Lichen and mosses adorned exposed tree roots and the undulating path felt soft and billowy, like walking on a huge luxurious feather pillow, where the moss mounds grew thick and verdant.
Climbing upwards we could see the lake glisteningly blue through the gently swaying tree branches with their spring green foliage and rough textured bark.
Tantalising glimpses appeared and disappeared along our way, the only thing to spoil it was a sharp burning smell from some far off barbeque...it didn't smell very appetising...lol...hope it tasted better!
Reaching the tops the tall dark pine trees grew sparser before they opened out into a beautiful valley vista spread before us in the warm sunshine.
Masses of yellow gorse and golden broom lined the distant slopes and seemingly miniature sheep gave a pretty white dotted effect against the far green valley sides.
Magical myriads of tiny Green Longhorn Fairy Moths danced in the sunlight's shafts around a sapling oak tree, flashing blue and green or silver and gold as the sunshine reflected on their irridescent wings.
We surprised a lone Roe Deer feeding along a little bank, he dashed off towards the shelter of the treeline edge flashing the heart shaped white patch on his rump, before turning back to warily watch us continue on our way.
We traversed the steep wooden steps that some kind forestry worker had built into the side of the slope to make descent easier, the edges surrounded by Ransoms (wild garlic) with it's pretty white umbellical flowers, the air was redolent with it's clean spicy smell.
Pretty little glades appeared, each bathed in sunlight from the shafts filtering down through the trees, warming the grove and making the garlic scent that assailed our senses stronger than ever.
Completing the circle we partook of a welcome and deliciously refreshing cold drink in the shade of an old handmade stone wall, each piece abutting it's neighbour in perfect symmetry without the need for mortar, then getting back in the car, which we'd parked under trees for shade, we reluctantly said a silent farewell to the timeless forestry before motoring back home in the now cooling air.
beautiful Stainsdale Lake
looking down on the lake through the wooded area
reflections on the wind ruffled water...can you see the rainbow trout?
violets and daddy's shirt buttons
golden yellow kingcups
pretty pale lilac ladies smock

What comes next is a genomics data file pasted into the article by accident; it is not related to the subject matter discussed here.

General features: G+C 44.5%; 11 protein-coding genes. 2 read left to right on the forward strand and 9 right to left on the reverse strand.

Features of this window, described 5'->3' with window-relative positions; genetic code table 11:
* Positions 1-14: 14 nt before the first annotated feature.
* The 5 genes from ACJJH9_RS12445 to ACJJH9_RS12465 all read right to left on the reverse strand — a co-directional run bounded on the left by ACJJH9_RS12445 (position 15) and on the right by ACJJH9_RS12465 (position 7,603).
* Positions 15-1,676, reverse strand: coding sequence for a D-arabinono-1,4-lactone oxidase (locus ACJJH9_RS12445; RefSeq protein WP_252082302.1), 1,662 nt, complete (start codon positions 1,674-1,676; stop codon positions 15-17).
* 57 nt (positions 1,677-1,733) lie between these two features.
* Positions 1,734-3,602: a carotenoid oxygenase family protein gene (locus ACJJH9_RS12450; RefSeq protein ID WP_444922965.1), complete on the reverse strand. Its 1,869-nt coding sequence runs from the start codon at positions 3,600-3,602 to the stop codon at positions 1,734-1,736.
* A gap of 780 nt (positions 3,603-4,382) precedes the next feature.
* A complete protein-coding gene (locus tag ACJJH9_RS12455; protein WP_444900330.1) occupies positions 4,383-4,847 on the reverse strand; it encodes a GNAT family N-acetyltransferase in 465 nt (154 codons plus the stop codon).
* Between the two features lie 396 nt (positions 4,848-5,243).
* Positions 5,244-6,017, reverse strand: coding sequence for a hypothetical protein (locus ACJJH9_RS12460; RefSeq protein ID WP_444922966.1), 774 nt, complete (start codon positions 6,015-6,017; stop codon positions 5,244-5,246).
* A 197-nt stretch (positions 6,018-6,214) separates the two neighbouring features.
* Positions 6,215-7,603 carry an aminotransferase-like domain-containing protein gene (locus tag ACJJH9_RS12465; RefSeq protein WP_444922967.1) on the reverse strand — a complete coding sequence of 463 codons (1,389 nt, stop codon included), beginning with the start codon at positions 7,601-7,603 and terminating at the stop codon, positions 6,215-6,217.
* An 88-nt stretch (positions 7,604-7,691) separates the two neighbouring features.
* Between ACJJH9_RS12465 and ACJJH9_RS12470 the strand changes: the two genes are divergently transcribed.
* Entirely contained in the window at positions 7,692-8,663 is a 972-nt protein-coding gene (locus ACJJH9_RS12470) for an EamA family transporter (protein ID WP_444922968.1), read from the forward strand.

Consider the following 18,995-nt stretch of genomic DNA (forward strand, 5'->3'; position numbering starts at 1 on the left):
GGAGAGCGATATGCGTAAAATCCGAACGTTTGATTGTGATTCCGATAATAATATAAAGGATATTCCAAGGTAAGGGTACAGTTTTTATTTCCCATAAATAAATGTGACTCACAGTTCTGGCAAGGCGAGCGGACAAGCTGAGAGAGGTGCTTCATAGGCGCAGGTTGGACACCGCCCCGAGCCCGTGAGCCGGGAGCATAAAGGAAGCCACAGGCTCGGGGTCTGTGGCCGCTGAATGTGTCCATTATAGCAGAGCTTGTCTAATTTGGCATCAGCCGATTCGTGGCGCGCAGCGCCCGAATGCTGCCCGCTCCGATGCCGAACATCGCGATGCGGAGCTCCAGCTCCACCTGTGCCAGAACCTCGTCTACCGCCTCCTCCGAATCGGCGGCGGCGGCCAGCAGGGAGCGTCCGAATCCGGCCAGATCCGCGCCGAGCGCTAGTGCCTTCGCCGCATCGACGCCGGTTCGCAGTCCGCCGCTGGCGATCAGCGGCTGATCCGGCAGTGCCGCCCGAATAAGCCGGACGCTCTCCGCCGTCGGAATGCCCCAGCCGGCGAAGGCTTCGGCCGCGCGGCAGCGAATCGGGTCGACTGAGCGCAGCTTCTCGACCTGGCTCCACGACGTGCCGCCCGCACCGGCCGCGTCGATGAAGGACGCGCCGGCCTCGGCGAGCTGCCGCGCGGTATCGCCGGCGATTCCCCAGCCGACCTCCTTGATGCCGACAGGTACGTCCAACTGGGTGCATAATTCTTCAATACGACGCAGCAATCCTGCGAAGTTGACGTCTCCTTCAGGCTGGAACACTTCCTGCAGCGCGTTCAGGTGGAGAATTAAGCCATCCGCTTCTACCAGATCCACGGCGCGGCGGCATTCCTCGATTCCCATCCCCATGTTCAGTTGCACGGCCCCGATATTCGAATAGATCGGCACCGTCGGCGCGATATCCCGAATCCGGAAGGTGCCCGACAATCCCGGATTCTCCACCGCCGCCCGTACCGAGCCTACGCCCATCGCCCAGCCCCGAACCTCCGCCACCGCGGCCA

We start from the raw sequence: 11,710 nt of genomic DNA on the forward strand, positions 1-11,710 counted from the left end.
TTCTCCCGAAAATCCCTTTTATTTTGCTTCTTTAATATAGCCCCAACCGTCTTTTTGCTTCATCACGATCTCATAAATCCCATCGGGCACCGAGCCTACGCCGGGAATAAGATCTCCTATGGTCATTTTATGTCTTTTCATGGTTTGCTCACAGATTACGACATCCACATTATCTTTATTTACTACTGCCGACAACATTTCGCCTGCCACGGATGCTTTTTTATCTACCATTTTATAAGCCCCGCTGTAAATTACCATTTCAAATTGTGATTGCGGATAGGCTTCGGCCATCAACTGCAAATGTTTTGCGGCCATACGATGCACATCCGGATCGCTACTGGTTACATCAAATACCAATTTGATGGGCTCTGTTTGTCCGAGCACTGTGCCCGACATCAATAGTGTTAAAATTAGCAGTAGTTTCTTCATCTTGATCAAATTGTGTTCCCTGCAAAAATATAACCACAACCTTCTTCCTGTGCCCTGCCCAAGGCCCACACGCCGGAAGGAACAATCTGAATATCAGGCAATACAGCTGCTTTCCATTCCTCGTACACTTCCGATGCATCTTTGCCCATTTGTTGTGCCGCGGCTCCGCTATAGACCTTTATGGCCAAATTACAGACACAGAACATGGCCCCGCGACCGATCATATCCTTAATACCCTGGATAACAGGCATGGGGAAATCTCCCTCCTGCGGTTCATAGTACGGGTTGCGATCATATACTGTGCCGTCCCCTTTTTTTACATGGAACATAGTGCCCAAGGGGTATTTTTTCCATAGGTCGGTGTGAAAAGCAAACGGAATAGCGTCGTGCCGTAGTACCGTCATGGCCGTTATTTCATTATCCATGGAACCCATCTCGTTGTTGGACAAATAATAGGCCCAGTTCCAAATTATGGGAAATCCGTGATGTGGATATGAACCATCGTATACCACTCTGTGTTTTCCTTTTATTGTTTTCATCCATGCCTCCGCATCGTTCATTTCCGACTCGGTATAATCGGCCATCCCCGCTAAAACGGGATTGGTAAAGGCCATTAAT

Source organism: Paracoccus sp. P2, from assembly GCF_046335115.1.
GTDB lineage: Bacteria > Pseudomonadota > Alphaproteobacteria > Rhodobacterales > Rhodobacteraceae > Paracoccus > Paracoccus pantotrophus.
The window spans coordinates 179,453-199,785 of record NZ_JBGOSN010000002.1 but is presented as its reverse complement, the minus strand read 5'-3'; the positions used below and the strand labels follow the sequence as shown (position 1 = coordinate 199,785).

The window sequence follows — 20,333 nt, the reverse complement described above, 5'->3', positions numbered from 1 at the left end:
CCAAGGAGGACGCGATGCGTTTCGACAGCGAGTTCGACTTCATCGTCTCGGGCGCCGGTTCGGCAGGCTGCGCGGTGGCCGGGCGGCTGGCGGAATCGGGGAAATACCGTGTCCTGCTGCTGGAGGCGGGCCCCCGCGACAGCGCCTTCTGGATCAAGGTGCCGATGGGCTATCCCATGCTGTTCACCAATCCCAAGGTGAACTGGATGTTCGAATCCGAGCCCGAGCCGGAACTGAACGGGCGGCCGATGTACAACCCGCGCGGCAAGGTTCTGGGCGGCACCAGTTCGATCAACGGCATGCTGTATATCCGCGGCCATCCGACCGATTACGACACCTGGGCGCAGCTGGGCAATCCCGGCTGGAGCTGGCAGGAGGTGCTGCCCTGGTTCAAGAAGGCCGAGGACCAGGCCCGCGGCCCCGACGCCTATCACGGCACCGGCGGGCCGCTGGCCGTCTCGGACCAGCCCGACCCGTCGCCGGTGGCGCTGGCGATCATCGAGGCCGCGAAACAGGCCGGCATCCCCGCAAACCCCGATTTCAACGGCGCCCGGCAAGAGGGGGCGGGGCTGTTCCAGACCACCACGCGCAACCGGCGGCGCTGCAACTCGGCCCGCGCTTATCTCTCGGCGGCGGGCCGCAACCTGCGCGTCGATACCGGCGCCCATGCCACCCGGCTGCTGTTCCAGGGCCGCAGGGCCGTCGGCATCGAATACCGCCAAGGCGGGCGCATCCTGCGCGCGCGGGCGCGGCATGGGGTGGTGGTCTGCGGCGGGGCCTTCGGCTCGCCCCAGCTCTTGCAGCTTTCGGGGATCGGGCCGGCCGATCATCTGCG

view from the tops
Green Longhorn Fairy Moth
sunlit glade of Ransoms or Wild Garlic
a suprised roe deer heads for the hedge
Sunday, May 27, 2012
It was glorious weather yesterday, it's a bit too hot really but then that's the vagaries of the English weather and, of course, we're never satisfied...lol...
We went for a drive after tea when it was a little bit cooler.
Thornton-le-Dale in the Yorkshire Moors beckoned us and we walked the beck banks in the evening sunlight, I even dabbled my toes in the cool clear water!
Thornton-le-Dale is a very picturesque quintessential English village and almost certainly features on every tourist trip to the area...another reason to visit in the evening when all the sightseers have gone!
Famous for its chocolate box pretty thatched cottage alongside a trickling stream and bridge it's a magnet for photographers and so in true photographer fashion I took the picture!
This cottage features on many a souvenir box of chocolates or biscuit tin but it is certainly pretty and though it isn't lived in now the village council look after it and keep the thatch and garden in good condition...after all it's their main village income!
We strolled down the pathway next to the burbling beck, crossed the little bridge and wandered around the village. The houses on the other side of the beck have little private bridges across to them, they were dappled with sunlight under the beech trees and had a gate at the end which opened into pretty cottage gardens.
Tiny darting minnows around an inch long swam in nursery shoals alongside the banks until your shadow disturbed them and the were suddenly gone in a silver flash.
I found a big fat common green frog just sitting on the path near the water, he never moved a muscle as I took his photograph and was still sitting in the same spot as we went on.
Even though it was evening the insects were still out, myriads of tiny flies dancing in the shafts of golden light, vying with the sunlit dust motes as they hovered above the water and a big fat velvety backed bumble bee was drowsily sipping from a bright yellow dandelion flower.
The peace and tranquility was tangible, not a sound except the tricking of the water and a gentle breeze soughing through the trees.
We stood on the little Beck Isle bridge feeling the breeze across our necks as we watched the wind ruffle the surface of the water, listening to the murmer as it tumbled over a tiny waterfall below.
A squirrel ran lightly along a big branch above us, then winding his way around the tree's trunk he vanished into the new spring green leaves of the canopy.
Underneath the tree the banks were yellow with crosswort, basking in the sunshine showing off it's goldy-green glow, crossed leaves and tiny yellow flowers...so pretty even if it is a weed!
The drive back was pleasant with the car windows wound down and the wind ruffling our hair, we stopped at a little country pub for a quiet drink before continuing home watching the shadows lengthen through the pinky-red rays of the setting sun.
bumblebee on dandelion
pretty thatched cottage
private bridge to one of the cottages